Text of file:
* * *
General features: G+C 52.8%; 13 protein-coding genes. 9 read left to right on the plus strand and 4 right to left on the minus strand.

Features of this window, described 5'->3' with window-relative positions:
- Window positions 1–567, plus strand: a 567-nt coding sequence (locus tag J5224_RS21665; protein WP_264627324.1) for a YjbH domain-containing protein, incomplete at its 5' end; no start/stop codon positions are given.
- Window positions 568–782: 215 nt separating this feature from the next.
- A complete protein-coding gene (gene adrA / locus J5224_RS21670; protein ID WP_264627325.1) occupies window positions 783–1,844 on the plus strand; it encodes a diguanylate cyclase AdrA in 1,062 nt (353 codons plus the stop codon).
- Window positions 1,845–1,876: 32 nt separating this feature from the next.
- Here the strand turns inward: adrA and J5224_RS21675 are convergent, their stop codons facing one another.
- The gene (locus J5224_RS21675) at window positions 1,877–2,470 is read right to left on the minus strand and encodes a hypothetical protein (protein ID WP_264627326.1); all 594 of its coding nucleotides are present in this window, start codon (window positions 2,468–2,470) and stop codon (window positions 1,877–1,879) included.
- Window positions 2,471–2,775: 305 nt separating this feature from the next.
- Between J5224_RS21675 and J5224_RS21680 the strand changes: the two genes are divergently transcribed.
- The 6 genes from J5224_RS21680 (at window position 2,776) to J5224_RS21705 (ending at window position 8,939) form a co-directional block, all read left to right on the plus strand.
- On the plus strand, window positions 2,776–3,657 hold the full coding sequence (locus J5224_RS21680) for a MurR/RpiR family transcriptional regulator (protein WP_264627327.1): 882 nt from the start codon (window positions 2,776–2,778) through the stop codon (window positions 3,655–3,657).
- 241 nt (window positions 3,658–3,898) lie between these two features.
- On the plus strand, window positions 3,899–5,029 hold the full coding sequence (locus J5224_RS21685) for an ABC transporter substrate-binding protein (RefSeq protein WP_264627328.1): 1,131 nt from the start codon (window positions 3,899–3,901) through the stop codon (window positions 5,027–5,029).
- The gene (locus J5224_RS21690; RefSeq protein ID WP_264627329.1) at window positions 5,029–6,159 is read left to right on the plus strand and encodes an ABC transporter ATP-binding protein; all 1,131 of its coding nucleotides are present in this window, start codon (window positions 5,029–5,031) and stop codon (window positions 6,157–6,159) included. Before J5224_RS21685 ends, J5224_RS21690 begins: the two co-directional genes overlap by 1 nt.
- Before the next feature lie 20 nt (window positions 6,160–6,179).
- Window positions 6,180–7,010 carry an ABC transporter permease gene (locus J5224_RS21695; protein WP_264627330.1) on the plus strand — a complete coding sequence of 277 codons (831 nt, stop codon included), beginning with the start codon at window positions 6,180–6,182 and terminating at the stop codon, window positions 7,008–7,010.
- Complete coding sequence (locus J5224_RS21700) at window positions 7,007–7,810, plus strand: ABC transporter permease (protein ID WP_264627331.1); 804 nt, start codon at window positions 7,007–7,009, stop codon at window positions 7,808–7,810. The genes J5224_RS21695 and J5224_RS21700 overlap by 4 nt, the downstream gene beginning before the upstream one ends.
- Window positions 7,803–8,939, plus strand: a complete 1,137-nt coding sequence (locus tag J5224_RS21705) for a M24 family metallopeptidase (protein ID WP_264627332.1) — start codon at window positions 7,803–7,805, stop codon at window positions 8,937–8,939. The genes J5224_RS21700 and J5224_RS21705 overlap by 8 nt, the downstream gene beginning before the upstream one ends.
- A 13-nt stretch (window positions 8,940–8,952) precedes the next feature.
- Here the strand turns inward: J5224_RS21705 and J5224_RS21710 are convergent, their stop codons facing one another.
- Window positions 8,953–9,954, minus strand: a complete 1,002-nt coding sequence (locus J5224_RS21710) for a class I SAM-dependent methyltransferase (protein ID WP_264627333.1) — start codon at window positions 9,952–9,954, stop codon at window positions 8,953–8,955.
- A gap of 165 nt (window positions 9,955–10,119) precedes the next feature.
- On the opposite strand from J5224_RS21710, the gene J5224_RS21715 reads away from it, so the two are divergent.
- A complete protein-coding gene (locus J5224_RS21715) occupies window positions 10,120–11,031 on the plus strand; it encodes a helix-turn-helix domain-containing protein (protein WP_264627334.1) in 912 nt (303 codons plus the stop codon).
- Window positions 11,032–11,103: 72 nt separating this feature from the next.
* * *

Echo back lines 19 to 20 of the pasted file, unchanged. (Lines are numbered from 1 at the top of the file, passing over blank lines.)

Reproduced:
- Window positions 7,803–8,939, plus strand: a complete 1,137-nt coding sequence (locus tag J5224_RS21705) for a M24 family metallopeptidase (protein ID WP_264627332.1) — start codon at window positions 7,803–7,805, stop codon at window positions 8,937–8,939. The genes J5224_RS21700 and J5224_RS21705 overlap by 8 nt, the downstream gene beginning before the upstream one ends.
- A 13-nt stretch (window positions 8,940–8,952) precedes the next feature.